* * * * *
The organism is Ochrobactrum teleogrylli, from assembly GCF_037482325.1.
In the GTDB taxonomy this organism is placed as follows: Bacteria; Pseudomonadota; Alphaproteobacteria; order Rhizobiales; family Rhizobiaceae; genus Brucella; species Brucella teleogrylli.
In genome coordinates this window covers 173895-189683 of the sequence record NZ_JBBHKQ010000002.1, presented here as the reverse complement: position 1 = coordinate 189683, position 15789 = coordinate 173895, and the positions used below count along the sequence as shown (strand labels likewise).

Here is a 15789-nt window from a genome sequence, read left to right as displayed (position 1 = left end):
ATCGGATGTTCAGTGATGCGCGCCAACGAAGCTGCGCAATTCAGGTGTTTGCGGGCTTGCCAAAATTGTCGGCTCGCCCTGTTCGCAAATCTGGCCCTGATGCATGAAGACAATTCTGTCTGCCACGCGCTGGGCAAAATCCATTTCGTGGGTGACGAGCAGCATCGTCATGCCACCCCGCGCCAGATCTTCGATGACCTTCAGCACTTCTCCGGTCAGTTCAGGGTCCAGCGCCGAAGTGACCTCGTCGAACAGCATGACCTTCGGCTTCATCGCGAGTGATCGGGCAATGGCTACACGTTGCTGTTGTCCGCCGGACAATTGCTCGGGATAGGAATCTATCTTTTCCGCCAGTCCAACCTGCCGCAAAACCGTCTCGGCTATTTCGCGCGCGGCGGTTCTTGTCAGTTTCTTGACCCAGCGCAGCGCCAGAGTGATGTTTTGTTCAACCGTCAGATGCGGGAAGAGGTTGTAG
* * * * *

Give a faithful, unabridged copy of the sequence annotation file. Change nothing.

The organism is Ochrobactrum teleogrylli, from assembly GCF_037482325.1.
In the GTDB taxonomy this organism is placed as follows: Bacteria; Pseudomonadota; Alphaproteobacteria; order Rhizobiales; family Rhizobiaceae; genus Brucella; species Brucella teleogrylli.
In genome coordinates this window covers 173895-189683 of the sequence record NZ_JBBHKQ010000002.1, presented here as the reverse complement: position 1 = coordinate 189683, position 15789 = coordinate 173895, and the positions used below count along the sequence as shown (strand labels likewise).

Here is a 15789-nt window from a genome sequence, read left to right as displayed (position 1 = left end):
ATCGGATGTTCAGTGATGCGCGCCAACGAAGCTGCGCAATTCAGGTGTTTGCGGGCTTGCCAAAATTGTCGGCTCGCCCTGTTCGCAAATCTGGCCCTGATGCATGAAGACAATTCTGTCTGCCACGCGCTGGGCAAAATCCATTTCGTGGGTGACGAGCAGCATCGTCATGCCACCCCGCGCCAGATCTTCGATGACCTTCAGCACTTCTCCGGTCAGTTCAGGGTCCAGCGCCGAAGTGACCTCGTCGAACAGCATGACCTTCGGCTTCATCGCGAGTGATCGGGCAATGGCTACACGTTGCTGTTGTCCGCCGGACAATTGCTCGGGATAGGAATCTATCTTTTCCGCCAGTCCAACCTGCCGCAAAACCGTCTCGGCTATTTCGCGCGCGGCGGTTCTTGTCAGTTTCTTGACCCAGCGCAGCGCCAGAGTGATGTTTTGTTCAACCGTCAGATGCGGGAAGAGGTTGTAG